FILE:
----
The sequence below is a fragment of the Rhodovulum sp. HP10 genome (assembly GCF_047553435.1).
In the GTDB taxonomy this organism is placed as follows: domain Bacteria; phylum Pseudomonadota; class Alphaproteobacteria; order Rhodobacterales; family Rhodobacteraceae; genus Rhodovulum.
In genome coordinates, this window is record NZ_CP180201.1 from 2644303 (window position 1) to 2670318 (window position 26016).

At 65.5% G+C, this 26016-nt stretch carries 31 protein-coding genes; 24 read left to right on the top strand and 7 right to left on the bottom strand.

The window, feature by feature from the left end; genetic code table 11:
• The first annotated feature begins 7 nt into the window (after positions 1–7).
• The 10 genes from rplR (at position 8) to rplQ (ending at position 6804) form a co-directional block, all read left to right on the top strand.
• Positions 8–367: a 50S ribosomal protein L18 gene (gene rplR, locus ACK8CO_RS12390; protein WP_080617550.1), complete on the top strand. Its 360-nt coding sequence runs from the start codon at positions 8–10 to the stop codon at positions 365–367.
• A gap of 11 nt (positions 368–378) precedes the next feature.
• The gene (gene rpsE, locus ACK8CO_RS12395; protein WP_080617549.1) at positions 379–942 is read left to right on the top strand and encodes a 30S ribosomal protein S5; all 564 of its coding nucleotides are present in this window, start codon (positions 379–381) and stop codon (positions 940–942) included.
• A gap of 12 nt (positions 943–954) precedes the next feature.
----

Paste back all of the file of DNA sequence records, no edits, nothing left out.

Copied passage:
The sequence below is a fragment of the Rhodovulum sp. HP10 genome (assembly GCF_047553435.1).
In the GTDB taxonomy this organism is placed as follows: domain Bacteria; phylum Pseudomonadota; class Alphaproteobacteria; order Rhodobacterales; family Rhodobacteraceae; genus Rhodovulum.
In genome coordinates, this window is record NZ_CP180201.1 from 2644303 (window position 1) to 2670318 (window position 26016).

At 65.5% G+C, this 26016-nt stretch carries 31 protein-coding genes; 24 read left to right on the top strand and 7 right to left on the bottom strand.

The window, feature by feature from the left end; genetic code table 11:
• The first annotated feature begins 7 nt into the window (after positions 1–7).
• The 10 genes from rplR (at position 8) to rplQ (ending at position 6804) form a co-directional block, all read left to right on the top strand.
• Positions 8–367: a 50S ribosomal protein L18 gene (gene rplR, locus ACK8CO_RS12390; protein WP_080617550.1), complete on the top strand. Its 360-nt coding sequence runs from the start codon at positions 8–10 to the stop codon at positions 365–367.
• A gap of 11 nt (positions 368–378) precedes the next feature.
• The gene (gene rpsE, locus ACK8CO_RS12395; protein WP_080617549.1) at positions 379–942 is read left to right on the top strand and encodes a 30S ribosomal protein S5; all 564 of its coding nucleotides are present in this window, start codon (positions 379–381) and stop codon (positions 940–942) included.
• A gap of 12 nt (positions 943–954) precedes the next feature.